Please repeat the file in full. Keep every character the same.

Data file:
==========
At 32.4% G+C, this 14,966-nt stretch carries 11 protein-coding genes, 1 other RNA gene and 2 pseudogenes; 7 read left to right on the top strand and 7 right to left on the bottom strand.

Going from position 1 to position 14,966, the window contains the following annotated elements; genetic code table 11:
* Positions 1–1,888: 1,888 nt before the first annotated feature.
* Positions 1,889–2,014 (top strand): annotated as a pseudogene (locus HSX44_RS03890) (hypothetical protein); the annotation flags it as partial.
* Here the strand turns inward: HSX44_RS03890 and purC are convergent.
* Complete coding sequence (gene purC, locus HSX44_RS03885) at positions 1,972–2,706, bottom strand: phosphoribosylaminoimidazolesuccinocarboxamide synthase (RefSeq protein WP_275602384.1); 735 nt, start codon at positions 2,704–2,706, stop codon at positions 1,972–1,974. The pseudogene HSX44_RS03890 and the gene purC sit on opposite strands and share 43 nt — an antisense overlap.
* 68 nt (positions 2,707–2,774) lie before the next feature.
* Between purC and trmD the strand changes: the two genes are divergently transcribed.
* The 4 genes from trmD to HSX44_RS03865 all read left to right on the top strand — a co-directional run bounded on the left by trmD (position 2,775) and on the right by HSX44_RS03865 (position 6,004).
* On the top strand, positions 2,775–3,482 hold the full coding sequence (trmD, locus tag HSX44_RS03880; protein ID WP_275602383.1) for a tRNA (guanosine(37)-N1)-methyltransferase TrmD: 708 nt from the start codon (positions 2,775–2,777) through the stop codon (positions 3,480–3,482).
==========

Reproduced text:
At 32.4% G+C, this 14,966-nt stretch carries 11 protein-coding genes, 1 other RNA gene and 2 pseudogenes; 7 read left to right on the top strand and 7 right to left on the bottom strand.

Going from position 1 to position 14,966, the window contains the following annotated elements; genetic code table 11:
* Positions 1–1,888: 1,888 nt before the first annotated feature.
* Positions 1,889–2,014 (top strand): annotated as a pseudogene (locus HSX44_RS03890) (hypothetical protein); the annotation flags it as partial.
* Here the strand turns inward: HSX44_RS03890 and purC are convergent.
* Complete coding sequence (gene purC, locus HSX44_RS03885) at positions 1,972–2,706, bottom strand: phosphoribosylaminoimidazolesuccinocarboxamide synthase (RefSeq protein WP_275602384.1); 735 nt, start codon at positions 2,704–2,706, stop codon at positions 1,972–1,974. The pseudogene HSX44_RS03890 and the gene purC sit on opposite strands and share 43 nt — an antisense overlap.
* 68 nt (positions 2,707–2,774) lie before the next feature.
* Between purC and trmD the strand changes: the two genes are divergently transcribed.
* The 4 genes from trmD to HSX44_RS03865 all read left to right on the top strand — a co-directional run bounded on the left by trmD (position 2,775) and on the right by HSX44_RS03865 (position 6,004).
* On the top strand, positions 2,775–3,482 hold the full coding sequence (trmD, locus tag HSX44_RS03880; protein ID WP_275602383.1) for a tRNA (guanosine(37)-N1)-methyltransferase TrmD: 708 nt from the start codon (positions 2,775–2,777) through the stop codon (positions 3,480–3,482).